Over the years, we have shared dozens upon dozens of tips for making the most of LinkedIn or, as I like to think of it, Facebook for spammers and soulless corporate drones. Most of us are on it but still don’t quite understand why or what we’re supposed to do with it, aside from its functionality as an excellent stalking tool. The platform is especially useful for determining the long-term earning potential of that semi-cute guy you met on Tinder; if he’s a worthless bum, LinkedIn will let you know.
What LinkedIn definitely isn’t is a direct dating channel. Like, not at all. You might get away with borderline tweets and drunk Facebook messaging after 10pm on a Friday, but what you won’t get away with is flirting via LinkedIn message. Seriously. No one ever talks about drunk LinkedIn-ing because no one actually does that. Hell, people barely LinkedIn sober. You shouldn’t even joke in LinkedIn messages, because how sad is your life that you have to use your best jokes on your manager and that guy you met at a conference three years ago. No jokes, no winky emojis, and definitely no randy exchanges that end with unsolicited photos of your junk.
I can’t believe I’m even about to type this out but here it goes: do not, I repeat, DO NOT send pics of your junk to people on LinkedIn.
Now, why would I have to say this? I’m glad you asked. Because some Anthony Weiner, LLP got overly excited and allegedly did it.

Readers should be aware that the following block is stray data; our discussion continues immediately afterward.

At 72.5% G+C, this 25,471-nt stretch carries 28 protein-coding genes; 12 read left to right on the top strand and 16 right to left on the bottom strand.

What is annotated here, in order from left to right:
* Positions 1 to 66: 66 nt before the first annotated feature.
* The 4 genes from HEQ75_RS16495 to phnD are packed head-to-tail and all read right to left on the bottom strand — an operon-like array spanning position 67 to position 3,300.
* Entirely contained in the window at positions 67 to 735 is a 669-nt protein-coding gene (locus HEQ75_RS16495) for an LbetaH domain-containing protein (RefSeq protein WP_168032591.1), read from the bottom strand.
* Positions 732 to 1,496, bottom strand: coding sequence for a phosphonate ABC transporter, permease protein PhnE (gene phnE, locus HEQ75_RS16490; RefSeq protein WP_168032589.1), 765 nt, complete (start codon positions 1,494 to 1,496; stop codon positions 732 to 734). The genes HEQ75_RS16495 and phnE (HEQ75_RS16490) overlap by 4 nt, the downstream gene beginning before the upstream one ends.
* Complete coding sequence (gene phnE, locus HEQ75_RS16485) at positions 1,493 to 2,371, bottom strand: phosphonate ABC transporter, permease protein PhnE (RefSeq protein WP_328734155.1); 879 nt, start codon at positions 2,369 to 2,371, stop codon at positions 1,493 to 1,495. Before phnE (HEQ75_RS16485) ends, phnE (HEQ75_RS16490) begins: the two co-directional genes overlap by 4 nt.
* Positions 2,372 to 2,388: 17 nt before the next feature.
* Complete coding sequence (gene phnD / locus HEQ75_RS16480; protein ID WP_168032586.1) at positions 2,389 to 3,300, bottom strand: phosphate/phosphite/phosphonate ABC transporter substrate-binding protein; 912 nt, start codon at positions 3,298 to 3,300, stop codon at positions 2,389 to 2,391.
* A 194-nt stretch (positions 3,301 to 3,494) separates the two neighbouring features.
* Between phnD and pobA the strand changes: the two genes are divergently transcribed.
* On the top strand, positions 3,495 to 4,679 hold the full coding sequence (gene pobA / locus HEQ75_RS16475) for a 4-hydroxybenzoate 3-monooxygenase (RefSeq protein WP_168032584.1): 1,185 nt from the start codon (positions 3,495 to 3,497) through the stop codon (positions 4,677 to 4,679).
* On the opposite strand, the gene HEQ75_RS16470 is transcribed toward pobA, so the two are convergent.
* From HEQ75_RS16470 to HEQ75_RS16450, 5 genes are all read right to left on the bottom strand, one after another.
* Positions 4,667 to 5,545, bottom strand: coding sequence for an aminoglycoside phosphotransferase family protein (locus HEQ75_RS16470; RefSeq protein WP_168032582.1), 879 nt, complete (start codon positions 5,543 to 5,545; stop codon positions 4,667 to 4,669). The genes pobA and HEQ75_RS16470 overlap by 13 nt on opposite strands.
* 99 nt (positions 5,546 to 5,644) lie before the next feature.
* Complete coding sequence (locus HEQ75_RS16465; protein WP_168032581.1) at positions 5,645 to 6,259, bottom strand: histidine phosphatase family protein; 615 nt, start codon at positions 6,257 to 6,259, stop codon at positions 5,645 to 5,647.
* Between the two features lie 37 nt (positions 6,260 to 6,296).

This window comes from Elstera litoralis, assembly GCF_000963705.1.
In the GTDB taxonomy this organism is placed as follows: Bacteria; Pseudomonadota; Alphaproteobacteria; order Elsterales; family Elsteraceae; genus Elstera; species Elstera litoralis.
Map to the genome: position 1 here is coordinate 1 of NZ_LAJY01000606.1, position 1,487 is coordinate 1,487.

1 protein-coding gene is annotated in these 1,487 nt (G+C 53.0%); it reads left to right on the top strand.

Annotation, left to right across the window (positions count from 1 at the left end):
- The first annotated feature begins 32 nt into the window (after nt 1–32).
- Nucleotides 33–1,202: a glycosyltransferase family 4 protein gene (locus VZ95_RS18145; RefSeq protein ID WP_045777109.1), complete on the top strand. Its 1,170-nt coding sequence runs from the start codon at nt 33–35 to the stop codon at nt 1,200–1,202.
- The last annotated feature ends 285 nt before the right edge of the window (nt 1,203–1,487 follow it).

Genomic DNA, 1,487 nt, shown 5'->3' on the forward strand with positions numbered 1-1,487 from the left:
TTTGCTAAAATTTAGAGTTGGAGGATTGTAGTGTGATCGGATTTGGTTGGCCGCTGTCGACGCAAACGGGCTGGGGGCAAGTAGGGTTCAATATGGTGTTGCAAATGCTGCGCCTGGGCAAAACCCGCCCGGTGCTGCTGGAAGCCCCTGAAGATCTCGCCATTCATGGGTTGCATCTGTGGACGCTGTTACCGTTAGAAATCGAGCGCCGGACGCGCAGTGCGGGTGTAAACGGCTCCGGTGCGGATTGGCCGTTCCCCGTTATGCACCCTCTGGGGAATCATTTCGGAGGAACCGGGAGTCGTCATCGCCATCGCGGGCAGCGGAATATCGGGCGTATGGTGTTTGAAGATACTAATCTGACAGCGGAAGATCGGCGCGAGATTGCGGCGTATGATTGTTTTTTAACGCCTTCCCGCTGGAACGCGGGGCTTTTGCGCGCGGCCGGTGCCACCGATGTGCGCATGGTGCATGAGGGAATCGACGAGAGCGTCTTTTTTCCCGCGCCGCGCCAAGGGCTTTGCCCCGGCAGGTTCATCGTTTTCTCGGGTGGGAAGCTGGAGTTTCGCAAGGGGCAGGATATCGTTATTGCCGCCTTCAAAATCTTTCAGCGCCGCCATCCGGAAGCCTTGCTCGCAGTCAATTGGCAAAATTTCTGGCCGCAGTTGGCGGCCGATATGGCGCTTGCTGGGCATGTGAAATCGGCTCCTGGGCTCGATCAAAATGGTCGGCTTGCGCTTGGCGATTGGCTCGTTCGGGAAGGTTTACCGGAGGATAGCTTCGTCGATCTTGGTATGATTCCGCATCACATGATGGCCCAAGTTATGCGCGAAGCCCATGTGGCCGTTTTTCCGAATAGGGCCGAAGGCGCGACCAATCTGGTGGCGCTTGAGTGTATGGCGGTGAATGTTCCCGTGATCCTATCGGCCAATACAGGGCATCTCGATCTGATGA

In a lawsuit filed Tuesday night in Los Angeles, a mid-level financial industry professional identified only as Jane Doe alleged that a recruitment conversation on LinkedIn took a turn for the inappropriate when she received sexual messages from a banker—using his corporate account—who had been trying to recruit her. One of the messages included a photograph of his genitals.
Listen, we all feel a little randy from time-to-time. That’s when you hit up Grindr or Tinder or What-the-hell-evr to get your rocks off. How does someone even log in to LinkedIn and get so turned on they have to start unleashing dick pics on someone they barely know who is simply looking for a job? I mean really.
From December 2015 and March of this year, [unwitting dick pic assault victim Jane] Doe, who works for a Fortune 500 company in California, and Aaron Eichler, identified in the complaint as a managing director at SunTrust Robinson Humphrey Inc., a unit of SunTrust Banks Inc., exchanged several dozen messages. The two met when Doe, at a previous employer, worked on a deal that involved Eichler’s company, Doe said in an interview. Eichler initially messaged Doe about potential job opportunities. When Doe expressed interest in hearing more, the messages shifted from professional, she alleged. “So what are you doing up so late?! Here’s my number if you wanna play,” wrote Eichler, according to court filings. He later added that it could be a “late night secret” before sending a graphic photograph, she alleged. After Doe didn’t reply, he wrote “Ugh, I guess I screwed up 🙁 bummer dude.”
Complainant Doe said the surprise trouser snake “shocked” her, but that she didn’t know how to block the guy.
The Bloomberg piece goes on to describe several instances of racy overreach, including some guy who tried to get a recruiter to have phone sex with him in exchange for money, and other “weird” messages from creeps.
“I’ve had my fair share of weird messages on LinkedIn, so my standard practice is not to accept invites from anyone (mostly men) that I do not know or are not affiliated with my industry,” said a woman who works for a technology firm and requested anonymity for professional reasons. “In short, [LinkedIn] is not much more professional than any other social network site, in that people are messy and bring their messes everywhere.”
Seriously, what the hell is wrong with some of you people. There are people out there whose actual job it is to have phone sex, you could probably even find them on LinkedIn.